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A Democratic Dynasty Crumbles With New York Gov. Andrew Cuomo's Resignation

AILSA CHANG, HOST:

A Democratic dynasty crumbled today. New York's three-term governor, Andrew Cuomo, resigned in the face of allegations that he sexually harassed, and, in some cases groped, 11 women. The son of Democratic icon Mario Cuomo defended himself but also apologized for behavior that he admitted was insensitive and disrespectful. NPR's Brian Mann is in New York City today and joins us now.

Hi, Brian.

BRIAN MANN, BYLINE: Hi, Ailsa.

CHANG: All right, so Andrew Cuomo has repeatedly said that he would fight these allegations, and he even began today's press conference with a defiant tone. But then, came this. Let's take a listen.

(SOUNDBITE OF ARCHIVED RECORDING)

ANDREW CUOMO: And I think that, given the circumstances, the best way I can help now is if I step aside and let government get back to governing. And, therefore, that's what I'll do.

CHANG: And now he says he's going to leave office in 14 days. What do you think changed between his previous defiance and now?

MANN: Yeah, this was a shocking turnaround, Ailsa. Right in the middle of the speech, he just pivoted, dropping that combative tone, acknowledging it's time to go. But, look, he just wasn't getting any traction with his defense. I spent the last day speaking with his longtime allies, and they all told me Cuomo had no path forward. Earlier today, Cuomo's attorney tried to argue publicly that Cuomo was being railroaded, but she also acknowledged members of the state assembly handling Cuomo's impeachment had made up their minds that he would have to leave.

CHANG: Of course, all of this comes after serious allegations of misconduct against Cuomo, which were detailed in a report last week by the state attorney general's office. Can you just remind us - what did that investigation find?

MANN: Yeah. They alleged Cuomo engaged in a pattern of sexual harassment that included talking with state employees about their private lives, their dating, their sexuality in ways that women described as creepy, and some women told investigators they felt they were being groomed for personal relationships with the governor. Others, including a state trooper, said Cuomo touched their bodies in ways that made them uncomfortable. Cuomo denied doing anything criminal or impeachable, but today apologized for treating women in ways he acknowledged was disrespectful and insensitive.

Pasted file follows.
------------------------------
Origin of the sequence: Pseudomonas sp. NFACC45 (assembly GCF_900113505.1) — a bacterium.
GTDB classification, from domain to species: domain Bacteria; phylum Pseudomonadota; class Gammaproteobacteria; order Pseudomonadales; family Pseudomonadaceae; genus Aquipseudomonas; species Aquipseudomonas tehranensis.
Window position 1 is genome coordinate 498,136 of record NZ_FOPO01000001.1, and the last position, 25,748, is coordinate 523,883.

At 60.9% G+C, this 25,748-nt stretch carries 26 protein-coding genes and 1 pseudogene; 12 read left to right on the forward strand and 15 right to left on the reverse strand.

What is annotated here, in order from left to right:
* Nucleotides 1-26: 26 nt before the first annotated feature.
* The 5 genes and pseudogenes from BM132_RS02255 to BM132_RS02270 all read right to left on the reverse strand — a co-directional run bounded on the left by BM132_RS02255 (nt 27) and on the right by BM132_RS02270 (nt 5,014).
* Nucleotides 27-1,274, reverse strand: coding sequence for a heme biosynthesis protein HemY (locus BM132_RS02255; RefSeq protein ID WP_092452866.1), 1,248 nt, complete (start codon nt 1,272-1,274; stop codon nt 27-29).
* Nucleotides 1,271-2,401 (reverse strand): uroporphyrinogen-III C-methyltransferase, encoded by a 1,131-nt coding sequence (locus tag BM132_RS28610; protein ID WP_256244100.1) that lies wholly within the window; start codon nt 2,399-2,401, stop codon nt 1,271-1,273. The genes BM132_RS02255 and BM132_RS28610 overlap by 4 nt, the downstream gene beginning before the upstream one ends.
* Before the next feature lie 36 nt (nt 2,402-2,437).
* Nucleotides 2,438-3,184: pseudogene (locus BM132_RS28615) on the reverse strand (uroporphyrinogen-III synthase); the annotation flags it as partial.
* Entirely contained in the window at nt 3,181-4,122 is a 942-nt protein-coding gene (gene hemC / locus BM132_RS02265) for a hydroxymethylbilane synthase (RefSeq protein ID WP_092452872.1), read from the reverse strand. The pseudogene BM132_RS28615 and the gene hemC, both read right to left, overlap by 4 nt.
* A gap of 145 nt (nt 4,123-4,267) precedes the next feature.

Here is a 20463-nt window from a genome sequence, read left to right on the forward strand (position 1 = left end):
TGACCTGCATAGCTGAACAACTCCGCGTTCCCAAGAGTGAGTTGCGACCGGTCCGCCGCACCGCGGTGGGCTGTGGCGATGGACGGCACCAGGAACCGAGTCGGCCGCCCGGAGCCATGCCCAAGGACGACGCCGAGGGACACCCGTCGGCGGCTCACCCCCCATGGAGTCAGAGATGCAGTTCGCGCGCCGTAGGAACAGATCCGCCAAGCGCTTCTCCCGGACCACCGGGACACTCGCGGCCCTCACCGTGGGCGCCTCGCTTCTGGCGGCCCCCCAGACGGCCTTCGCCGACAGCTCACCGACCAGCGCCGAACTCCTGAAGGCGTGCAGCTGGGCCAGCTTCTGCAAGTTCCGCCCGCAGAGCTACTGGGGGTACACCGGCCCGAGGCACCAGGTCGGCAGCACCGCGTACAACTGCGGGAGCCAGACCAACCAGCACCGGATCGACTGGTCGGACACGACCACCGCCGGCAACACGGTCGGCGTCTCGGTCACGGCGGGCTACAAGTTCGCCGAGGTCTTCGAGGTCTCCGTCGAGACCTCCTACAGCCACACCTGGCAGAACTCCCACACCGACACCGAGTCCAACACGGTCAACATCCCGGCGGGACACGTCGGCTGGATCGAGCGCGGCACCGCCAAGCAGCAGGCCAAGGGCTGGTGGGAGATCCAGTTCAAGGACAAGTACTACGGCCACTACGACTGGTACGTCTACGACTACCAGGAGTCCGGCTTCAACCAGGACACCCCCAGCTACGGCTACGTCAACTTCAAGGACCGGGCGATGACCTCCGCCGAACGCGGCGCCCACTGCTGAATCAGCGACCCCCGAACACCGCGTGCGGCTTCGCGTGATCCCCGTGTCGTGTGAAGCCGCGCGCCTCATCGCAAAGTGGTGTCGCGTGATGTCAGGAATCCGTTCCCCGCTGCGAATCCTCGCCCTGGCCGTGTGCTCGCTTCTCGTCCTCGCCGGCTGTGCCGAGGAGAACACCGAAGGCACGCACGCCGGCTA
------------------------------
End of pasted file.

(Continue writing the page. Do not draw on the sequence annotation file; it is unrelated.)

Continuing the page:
One of the women who made these allegations against the governor, Lindsey Boylan, tweeted a statement today praising all the women who came forward, as well as investigators who, quote, "pursued the truth despite intimidation and threats of retaliation." There are multiple probes, Ailsa, that are underway now by county prosecutors into whether any of Cuomo's alleged behavior warrants criminal charges.

CHANG: Right. Well, we did mention that Cuomo is part of a political dynasty. He was part of the Clinton administration. He took on a national profile during this pandemic. Can you talk a little bit about his legacy? I mean, I'm still processing that we're even using the word legacy with Andrew Cuomo now.

MANN: Yeah, it's a sudden shift. And now this legacy is in shambles. Many of the Democratic Party's most influential figures, people who had been his friends, called for him to resign. Cuomo tried to make the case today he'll be remembered for other things - passing tough gun control laws, pushing for same-sex marriage. He also often challenged former President Donald Trump, a fellow New Yorker, when Trump was in the White House. But Cuomo did acknowledge today that this chapter of his career has been devastating. He described listening to news coverage with his daughters.

And what he said was that he's been, you know, sitting - literally, sitting on the couch, listening to these ugly accusations. He said he saw the hurt in their eyes. It is important, though, Ailsa, to say that critics have always pointed to a darker side of Cuomo's political brand. You know, before these allegations surfaced, Cuomo faced serious charges that he shut down a probe of state corruption in order to protect himself. And there have also been these troubling allegations that his staff concealed the real number of COVID-19 deaths in New York's nursing homes.

CHANG: Yeah. Well, Cuomo will be gone, out of office, by the end of the month. What happens next?

MANN: Lieutenant Governor Kathy Hochul will take over now. She issued a statement saying she believes it was the right thing for Cuomo to go, saying she's ready to lead. She comes from western New York, and she'll be New York's first female governor. It is also, Ailsa, less than a year now to the Democratic primary. Cuomo's departure is going to open up a big field. Hochul will be one of the candidates, likely. We'll also be watching to see if New York Attorney General Letitia James files for the race. She's a Democrat, and her office created that report that was so devastating to Cuomo. If she jumps in, she'll be formidable.

CHANG: That is NPR's Brian Mann in New York City.

Thank you, Brian.

MANN: Thank you, Ailsa. Transcript provided by NPR, Copyright NPR.